Yesterday, I gave a little history about charter schools. It is important to note that charter schools are just 20 years old so it takes awhile to develop the overall research base. In addition, there are a wide variety of types of charter schools that range from traditional to online…and many would argue that it is difficult to compare the success of a traditional face-to-face charter school with the success of an online charter school. However, researchers continue to explore the various success factors in regards to charter schools.
Success in charter schools is generally measured by student achievement. Proponents of charter schools not only point to student achievement as a measure of success, but also to the growth of charter schools as well as graduation rates and college attendance (Finn et al., 2000, Nathan, 1996). Opponents of charter schools suggest that charter schools are doing no better than traditional public schools with student achievement and are not serving minorities or poor students (Wells, 2002). Overall, it has been found that charter elementary schools show better academic growth when compared with comparable traditional public schools in some academic areas than similar analyses for middle school and high school charter schools. More established charter schools tend to produce stronger academic outcomes as compared to traditional schools (Betts & Tang, 2008).
Individual studies have been conducted regarding charter schools and student achievement throughout the nation. In Boston it was found that students who attend middle school and high school charter schools make significantly larger gains than students who attend traditional public schools (Abdulkadiroglu et al., 2009). In Los Angeles, charter schools outperformed comparable schools according to API growth (Elliot, 2009; Toney & Murdock, 2008). Students who attend the KIPP charter schools in the San Francisco Bay Area in California make larger achievement gains than comparable students in traditional public schools (Woodworth, David, Guha, Wang, & Lopez-Torkos, 2006). Hoxby and Rockoff (2005) found that charter schools in Chicago outperformed the surrounding traditional public schools, and later found positive achievement results for charter schools in New York City (Hoxby, Murarka, & Kang, 2009). According to Hill, Angel and Christensen (2006), the five most complete studies regarding charter schools and student achievement show mixed results. Of these studies, two are positive about charter school effects, two report mixed results, and one finds in the negative. A recent Rand Report which analyzed charter school achievement studies found that charter schools have “marginally greater variation” in performance than traditional public schools and that charter schools do not do well in their first year of operation, but improve over time (Zimmer et al., 2009). Wells (2002), based on her extensive study of charter schools in California in 1998, found that there was no strong or consistent evidence that charter schools were improving student achievement. However, the more recent studies regarding charter schools and student achievement suggest that students were achieving at the same or higher level when compared with students in schools in the region where they are located.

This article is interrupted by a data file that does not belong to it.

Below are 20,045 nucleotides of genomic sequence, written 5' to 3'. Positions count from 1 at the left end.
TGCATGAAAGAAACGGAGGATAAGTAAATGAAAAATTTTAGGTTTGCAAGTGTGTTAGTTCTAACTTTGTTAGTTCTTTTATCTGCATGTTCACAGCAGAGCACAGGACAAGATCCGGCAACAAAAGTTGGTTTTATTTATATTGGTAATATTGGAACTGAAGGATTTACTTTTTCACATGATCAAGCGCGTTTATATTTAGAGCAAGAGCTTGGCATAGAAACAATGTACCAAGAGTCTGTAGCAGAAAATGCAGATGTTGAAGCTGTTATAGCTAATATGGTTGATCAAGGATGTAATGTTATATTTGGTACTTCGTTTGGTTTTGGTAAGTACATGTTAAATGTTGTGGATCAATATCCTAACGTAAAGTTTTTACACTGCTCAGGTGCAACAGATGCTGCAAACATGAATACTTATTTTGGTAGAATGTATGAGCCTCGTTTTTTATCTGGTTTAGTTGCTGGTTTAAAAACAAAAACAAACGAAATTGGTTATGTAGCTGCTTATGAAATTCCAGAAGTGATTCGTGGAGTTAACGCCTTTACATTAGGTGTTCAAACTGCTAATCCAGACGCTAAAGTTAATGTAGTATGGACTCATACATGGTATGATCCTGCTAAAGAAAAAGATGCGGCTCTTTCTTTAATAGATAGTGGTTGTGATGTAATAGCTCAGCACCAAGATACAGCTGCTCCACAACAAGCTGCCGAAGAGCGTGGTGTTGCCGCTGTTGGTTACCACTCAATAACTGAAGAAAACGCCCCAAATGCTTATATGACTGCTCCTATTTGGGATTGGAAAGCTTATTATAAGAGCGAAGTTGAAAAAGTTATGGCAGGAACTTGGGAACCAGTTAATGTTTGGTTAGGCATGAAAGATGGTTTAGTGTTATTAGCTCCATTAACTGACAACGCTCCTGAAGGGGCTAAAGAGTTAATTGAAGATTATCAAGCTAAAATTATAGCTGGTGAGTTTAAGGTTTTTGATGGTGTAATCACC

Overall, researchers have concluded that in some cases, charter schools perform better than traditional schools while in other cases, traditional schools perform better than charter schools or they both perform well in similar ways.
Regardless, the growth of charter schools indicate that more parents are choosing charter schools as an option for their children.
Abdulkadiroglu, A., Angrist, J., Cohodes, S., Dynarski, S., Fullerton, J., Kane, T., & Pathak, P. (2009). Informing the debate: Comparing Boston’s charter, pilot and traditional schools. Boston, MA: Boston Foundation.
Allen, J., & Consoletti, A. (2010). Annual survey of America’s charter schools. Washington, D.C.: Center for Education Reform. Retrieved March 10, 2010, from http://www.edreform.com/Issues/Charter_Connection/?Annual_Survey_of_Americas_Charter_Schools_2010
Betts, J. R., & Tang, Y. E. (2008). Value-added and experimental studies of the effect of charter schools on student achievement on student achievement. Seattle, WA: University of Washington Bothell.
Finn, C. E., Manno, B. V., & Vanourek, G. (2000). Charter schools in action: renewing public education. Princeton, NJ: Princeton University Press.
Hill, P. T., Angel, L., & Christensen, J. (2006). Charter school achievement studies. Seattle, WA: University of Washington.
Hoxby, C. M., Murarka, S., & Kang, J. (2009). How New York City’s charter schools affect achievement. Cambridge, MA: New York City Charter Schools Evaluation Project. Retrieved June 30, 2009, from http://www.nber.org/~schools/charterschoolseval/how_NYC_charter_schools_affect_achievement_sept2009.pdf.
Nathan, J. (1996). Charter schools: creating hope and opportunity for American education (1st ed.). San Francisco, CA: Jossey-Bass Publishers.
Wells, A. S. (2002). Where charter school policy fails: The problems of accountability and equity. New York, NY: Teachers College Press.
Zimmer, R., Gill, B., Booker, K., Lavertu, S., Sass, T., & Witte, J. (2009). Charter schools in eight states: Effects on achievement, attainment, integration and competition. Santa Monica, Ca: Rand Corporation. Retrieved December 10, 2009, from http://www.rand.org/pubs/monographs/MG869/.
**Rob’s Dissertation can be found here.